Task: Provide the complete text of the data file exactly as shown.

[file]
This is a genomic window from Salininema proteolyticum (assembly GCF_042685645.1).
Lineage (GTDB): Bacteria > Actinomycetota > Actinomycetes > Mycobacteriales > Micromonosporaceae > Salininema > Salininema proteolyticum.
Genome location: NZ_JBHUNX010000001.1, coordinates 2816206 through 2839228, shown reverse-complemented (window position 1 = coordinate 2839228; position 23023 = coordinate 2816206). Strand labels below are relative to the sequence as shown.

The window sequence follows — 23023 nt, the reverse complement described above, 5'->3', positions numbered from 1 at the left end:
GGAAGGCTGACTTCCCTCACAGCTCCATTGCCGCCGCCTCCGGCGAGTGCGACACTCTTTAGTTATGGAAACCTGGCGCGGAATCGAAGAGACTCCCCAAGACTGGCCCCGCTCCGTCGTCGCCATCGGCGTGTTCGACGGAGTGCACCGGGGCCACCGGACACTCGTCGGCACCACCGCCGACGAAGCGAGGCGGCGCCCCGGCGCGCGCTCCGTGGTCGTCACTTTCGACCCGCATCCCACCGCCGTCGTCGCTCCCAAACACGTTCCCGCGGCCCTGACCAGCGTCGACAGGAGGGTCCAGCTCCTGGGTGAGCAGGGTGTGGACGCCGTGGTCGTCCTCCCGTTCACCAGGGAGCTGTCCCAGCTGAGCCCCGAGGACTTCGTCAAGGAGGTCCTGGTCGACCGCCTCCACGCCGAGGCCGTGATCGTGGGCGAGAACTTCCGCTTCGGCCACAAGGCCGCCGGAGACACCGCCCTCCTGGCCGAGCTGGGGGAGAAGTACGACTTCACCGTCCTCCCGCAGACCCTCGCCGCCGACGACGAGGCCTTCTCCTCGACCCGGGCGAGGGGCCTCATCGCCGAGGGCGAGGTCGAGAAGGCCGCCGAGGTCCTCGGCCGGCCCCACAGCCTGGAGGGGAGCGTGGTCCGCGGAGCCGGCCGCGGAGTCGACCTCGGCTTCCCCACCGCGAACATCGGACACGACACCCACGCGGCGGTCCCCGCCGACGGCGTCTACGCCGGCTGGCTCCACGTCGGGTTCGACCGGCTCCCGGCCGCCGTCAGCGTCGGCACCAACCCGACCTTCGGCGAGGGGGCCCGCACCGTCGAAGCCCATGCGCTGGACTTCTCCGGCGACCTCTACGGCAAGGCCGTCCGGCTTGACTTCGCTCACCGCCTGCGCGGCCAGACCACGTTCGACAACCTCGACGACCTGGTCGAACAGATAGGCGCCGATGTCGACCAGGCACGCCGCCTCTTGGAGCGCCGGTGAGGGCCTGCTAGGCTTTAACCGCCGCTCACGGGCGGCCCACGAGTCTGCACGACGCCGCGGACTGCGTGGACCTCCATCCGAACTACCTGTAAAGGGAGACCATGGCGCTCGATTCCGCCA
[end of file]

This is a genomic window from Salininema proteolyticum (assembly GCF_042685645.1).
Lineage (GTDB): Bacteria > Actinomycetota > Actinomycetes > Mycobacteriales > Micromonosporaceae > Salininema > Salininema proteolyticum.
Genome location: NZ_JBHUNX010000001.1, coordinates 2816206 through 2839228, shown reverse-complemented (window position 1 = coordinate 2839228; position 23023 = coordinate 2816206). Strand labels below are relative to the sequence as shown.

The window sequence follows — 23023 nt, the reverse complement described above, 5'->3', positions numbered from 1 at the left end:
GGAAGGCTGACTTCCCTCACAGCTCCATTGCCGCCGCCTCCGGCGAGTGCGACACTCTTTAGTTATGGAAACCTGGCGCGGAATCGAAGAGACTCCCCAAGACTGGCCCCGCTCCGTCGTCGCCATCGGCGTGTTCGACGGAGTGCACCGGGGCCACCGGACACTCGTCGGCACCACCGCCGACGAAGCGAGGCGGCGCCCCGGCGCGCGCTCCGTGGTCGTCACTTTCGACCCGCATCCCACCGCCGTCGTCGCTCCCAAACACGTTCCCGCGGCCCTGACCAGCGTCGACAGGAGGGTCCAGCTCCTGGGTGAGCAGGGTGTGGACGCCGTGGTCGTCCTCCCGTTCACCAGGGAGCTGTCCCAGCTGAGCCCCGAGGACTTCGTCAAGGAGGTCCTGGTCGACCGCCTCCACGCCGAGGCCGTGATCGTGGGCGAGAACTTCCGCTTCGGCCACAAGGCCGCCGGAGACACCGCCCTCCTGGCCGAGCTGGGGGAGAAGTACGACTTCACCGTCCTCCCGCAGACCCTCGCCGCCGACGACGAGGCCTTCTCCTCGACCCGGGCGAGGGGCCTCATCGCCGAGGGCGAGGTCGAGAAGGCCGCCGAGGTCCTCGGCCGGCCCCACAGCCTGGAGGGGAGCGTGGTCCGCGGAGCCGGCCGCGGAGTCGACCTCGGCTTCCCCACCGCGAACATCGGACACGACACCCACGCGGCGGTCCCCGCCGACGGCGTCTACGCCGGCTGGCTCCACGTCGGGTTCGACCGGCTCCCGGCCGCCGTCAGCGTCGGCACCAACCCGACCTTCGGCGAGGGGGCCCGCACCGTCGAAGCCCATGCGCTGGACTTCTCCGGCGACCTCTACGGCAAGGCCGTCCGGCTTGACTTCGCTCACCGCCTGCGCGGCCAGACCACGTTCGACAACCTCGACGACCTGGTCGAACAGATAGGCGCCGATGTCGACCAGGCACGCCGCCTCTTGGAGCGCCGGTGAGGGCCTGCTAGGCTTTAACCGCCGCTCACGGGCGGCCCACGAGTCTGCACGACGCCGCGGACTGCGTGGACCTCCATCCGAACTACCTGTAAAGGGAGACCATGGCGCTCGATTCCGCCA